Ronan Neacy is the director of business for Junior Chamber of Ireland (JCI). Here he talks about entrepreneurship, networking and president John F. Kennedy.
What is JCI?
Junior Chamber International (JCI) is an organisation that provides leadership and development opportunities for young people in their 20s and 30s. It’s a global organisation which has a presence in over 100 countries. Each national organisation comprises of branches throughout their country. More specifically JCI provides opportunities in four areas which are business, community, individual development and international. Different activities, projects and training are run across each of those areas.
When was JCI established and what is its greatest achievement?
On a global level, JCI was founded in 1915 in the United States, and JCI Ireland was established in 1957. While the organisation has been a positive influence on the business and economic climate, I would have to say the greatest achievement is how it has developed the many members that have passed through the organisation over the years. Many of the members have become some of the most influential people in the world, attributing a lot of their success to what they learned in JCI. These past members have included John F Kennedy, Kofi Annan and Bill Clinton. JFK is famously quoted as saying, “Harvard gave me an education but Junior Chamber gave me an education for life.”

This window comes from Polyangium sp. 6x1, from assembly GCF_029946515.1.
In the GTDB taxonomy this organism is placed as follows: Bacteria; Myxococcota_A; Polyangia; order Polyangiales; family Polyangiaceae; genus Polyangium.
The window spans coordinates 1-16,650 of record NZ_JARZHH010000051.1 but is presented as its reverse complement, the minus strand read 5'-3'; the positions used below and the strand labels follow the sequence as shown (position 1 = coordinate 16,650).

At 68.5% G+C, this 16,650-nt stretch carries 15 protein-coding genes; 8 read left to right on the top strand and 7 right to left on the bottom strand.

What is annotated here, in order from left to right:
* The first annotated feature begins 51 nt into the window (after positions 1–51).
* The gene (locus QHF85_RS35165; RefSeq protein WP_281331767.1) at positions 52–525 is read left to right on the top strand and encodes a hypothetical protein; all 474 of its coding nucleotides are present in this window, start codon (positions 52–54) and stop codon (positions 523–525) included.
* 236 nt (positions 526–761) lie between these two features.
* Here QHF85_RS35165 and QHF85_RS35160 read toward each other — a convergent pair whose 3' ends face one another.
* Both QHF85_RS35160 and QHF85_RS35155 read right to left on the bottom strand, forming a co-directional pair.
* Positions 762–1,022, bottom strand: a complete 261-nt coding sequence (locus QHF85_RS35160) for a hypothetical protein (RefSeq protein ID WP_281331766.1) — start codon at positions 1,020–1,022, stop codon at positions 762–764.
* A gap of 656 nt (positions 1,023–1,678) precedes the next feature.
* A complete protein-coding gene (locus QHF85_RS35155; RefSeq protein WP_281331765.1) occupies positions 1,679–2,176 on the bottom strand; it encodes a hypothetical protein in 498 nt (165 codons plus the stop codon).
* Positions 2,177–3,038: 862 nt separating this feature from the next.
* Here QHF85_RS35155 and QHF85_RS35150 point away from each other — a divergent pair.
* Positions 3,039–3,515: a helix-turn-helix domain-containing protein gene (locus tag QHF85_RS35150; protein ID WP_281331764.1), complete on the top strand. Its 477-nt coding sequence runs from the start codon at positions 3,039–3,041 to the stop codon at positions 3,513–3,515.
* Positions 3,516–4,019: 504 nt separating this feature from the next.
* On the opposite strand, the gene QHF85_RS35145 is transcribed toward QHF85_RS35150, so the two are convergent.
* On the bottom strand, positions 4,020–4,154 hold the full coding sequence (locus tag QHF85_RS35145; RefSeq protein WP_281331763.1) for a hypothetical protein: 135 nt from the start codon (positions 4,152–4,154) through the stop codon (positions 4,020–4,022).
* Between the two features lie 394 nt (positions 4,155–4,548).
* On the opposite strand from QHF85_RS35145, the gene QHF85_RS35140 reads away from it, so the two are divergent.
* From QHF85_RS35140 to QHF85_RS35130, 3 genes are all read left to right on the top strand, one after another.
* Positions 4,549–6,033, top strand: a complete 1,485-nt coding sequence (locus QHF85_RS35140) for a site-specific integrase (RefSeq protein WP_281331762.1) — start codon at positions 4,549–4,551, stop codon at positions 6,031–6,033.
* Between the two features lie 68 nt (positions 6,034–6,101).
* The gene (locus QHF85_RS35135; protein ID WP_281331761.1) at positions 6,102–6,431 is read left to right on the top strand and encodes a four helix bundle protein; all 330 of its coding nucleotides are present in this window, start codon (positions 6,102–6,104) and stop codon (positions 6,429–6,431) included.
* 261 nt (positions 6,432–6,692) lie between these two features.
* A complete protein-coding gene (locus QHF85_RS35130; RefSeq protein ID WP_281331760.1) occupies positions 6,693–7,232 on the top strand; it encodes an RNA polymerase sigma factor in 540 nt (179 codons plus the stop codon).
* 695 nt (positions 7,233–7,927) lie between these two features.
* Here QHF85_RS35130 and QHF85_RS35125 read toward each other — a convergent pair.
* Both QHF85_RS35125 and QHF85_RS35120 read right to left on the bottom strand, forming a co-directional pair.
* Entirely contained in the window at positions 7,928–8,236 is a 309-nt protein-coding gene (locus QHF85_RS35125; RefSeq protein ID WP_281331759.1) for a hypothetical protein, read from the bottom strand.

What are the benefits for members?
I believe a major benefit of joining JCI is the personal development that one gets from the great pieces of training and academies that are run across many areas such as leadership, communications and project management. That has indeed been most beneficial for me where I have developed different skills that have helped me in my career and personal life.
How many members do you currently have in Ireland?
How can people join?
Applying to join JCI Ireland is very simple, you simply complete the online application form with payment on the JCI Ireland website, choosing your preferred branch at the same time.
How is the organisation developing?
The organisation was extremely active in Ireland several decades ago, however, unfortunately, went through a period of decline for different reasons. It has been growing again in line with the economic recovery, and I see it continuing the growth trajectory to a place where it’s solid in ten years. Many entrepreneurs see JCI as a great avenue to help with building their businesses, and many young professionals are becoming aware of how it can benefit their careers and help strengthen their network.
JCI runs ‘Ireland’s Friendliest Business Awards’. What are they?
The competition began ten years ago. We recognise and applaud businesses that show great customer service. We have seen a significant growth in entries in the last two years since Bank of Ireland has come on board as the sponsor.
If you were ‘in charge’ of the country, what would you do to encourage more entrepreneurship?
I would introduce a practical entrepreneurship subject in the school curriculum with examinations included in both the Junior and Leaving Certificates. It’s essential to encourage entrepreneurship among students in school who, regardless, are already taking the entrepreneurial initiative themselves. With enough education and support in people’s earlier years, the potential in that space would be massive.
After graduation, do you want a job or to set up a business?